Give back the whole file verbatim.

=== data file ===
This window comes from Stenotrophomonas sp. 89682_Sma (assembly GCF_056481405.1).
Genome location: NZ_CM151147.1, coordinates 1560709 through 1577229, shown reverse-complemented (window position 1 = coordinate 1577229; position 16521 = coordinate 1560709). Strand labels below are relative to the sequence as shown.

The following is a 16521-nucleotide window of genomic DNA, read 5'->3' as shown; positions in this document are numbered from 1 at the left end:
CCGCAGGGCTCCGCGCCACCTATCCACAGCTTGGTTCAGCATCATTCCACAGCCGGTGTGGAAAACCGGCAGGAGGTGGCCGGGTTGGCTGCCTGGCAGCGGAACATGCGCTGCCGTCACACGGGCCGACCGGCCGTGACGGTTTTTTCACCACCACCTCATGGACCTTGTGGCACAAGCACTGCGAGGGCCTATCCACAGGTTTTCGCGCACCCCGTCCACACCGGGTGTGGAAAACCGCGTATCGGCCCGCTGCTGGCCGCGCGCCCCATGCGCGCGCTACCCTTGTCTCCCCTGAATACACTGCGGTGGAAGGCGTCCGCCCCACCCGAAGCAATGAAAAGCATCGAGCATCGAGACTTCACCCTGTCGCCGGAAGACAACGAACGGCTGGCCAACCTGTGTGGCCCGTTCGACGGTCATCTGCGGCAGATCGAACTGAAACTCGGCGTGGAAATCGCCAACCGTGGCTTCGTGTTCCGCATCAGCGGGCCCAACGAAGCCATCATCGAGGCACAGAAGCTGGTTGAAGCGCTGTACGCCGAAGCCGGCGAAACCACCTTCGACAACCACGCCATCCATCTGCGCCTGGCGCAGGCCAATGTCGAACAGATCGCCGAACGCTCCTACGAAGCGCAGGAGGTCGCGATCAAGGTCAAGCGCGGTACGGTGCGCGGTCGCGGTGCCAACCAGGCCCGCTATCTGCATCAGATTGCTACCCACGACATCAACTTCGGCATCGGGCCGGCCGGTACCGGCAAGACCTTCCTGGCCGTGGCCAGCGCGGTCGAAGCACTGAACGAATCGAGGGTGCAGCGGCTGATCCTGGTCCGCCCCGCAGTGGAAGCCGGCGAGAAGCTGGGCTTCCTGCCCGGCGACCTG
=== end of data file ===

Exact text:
This window comes from Stenotrophomonas sp. 89682_Sma (assembly GCF_056481405.1).
Genome location: NZ_CM151147.1, coordinates 1560709 through 1577229, shown reverse-complemented (window position 1 = coordinate 1577229; position 16521 = coordinate 1560709). Strand labels below are relative to the sequence as shown.

The following is a 16521-nucleotide window of genomic DNA, read 5'->3' as shown; positions in this document are numbered from 1 at the left end:
CCGCAGGGCTCCGCGCCACCTATCCACAGCTTGGTTCAGCATCATTCCACAGCCGGTGTGGAAAACCGGCAGGAGGTGGCCGGGTTGGCTGCCTGGCAGCGGAACATGCGCTGCCGTCACACGGGCCGACCGGCCGTGACGGTTTTTTCACCACCACCTCATGGACCTTGTGGCACAAGCACTGCGAGGGCCTATCCACAGGTTTTCGCGCACCCCGTCCACACCGGGTGTGGAAAACCGCGTATCGGCCCGCTGCTGGCCGCGCGCCCCATGCGCGCGCTACCCTTGTCTCCCCTGAATACACTGCGGTGGAAGGCGTCCGCCCCACCCGAAGCAATGAAAAGCATCGAGCATCGAGACTTCACCCTGTCGCCGGAAGACAACGAACGGCTGGCCAACCTGTGTGGCCCGTTCGACGGTCATCTGCGGCAGATCGAACTGAAACTCGGCGTGGAAATCGCCAACCGTGGCTTCGTGTTCCGCATCAGCGGGCCCAACGAAGCCATCATCGAGGCACAGAAGCTGGTTGAAGCGCTGTACGCCGAAGCCGGCGAAACCACCTTCGACAACCACGCCATCCATCTGCGCCTGGCGCAGGCCAATGTCGAACAGATCGCCGAACGCTCCTACGAAGCGCAGGAGGTCGCGATCAAGGTCAAGCGCGGTACGGTGCGCGGTCGCGGTGCCAACCAGGCCCGCTATCTGCATCAGATTGCTACCCACGACATCAACTTCGGCATCGGGCCGGCCGGTACCGGCAAGACCTTCCTGGCCGTGGCCAGCGCGGTCGAAGCACTGAACGAATCGAGGGTGCAGCGGCTGATCCTGGTCCGCCCCGCAGTGGAAGCCGGCGAGAAGCTGGGCTTCCTGCCCGGCGACCTG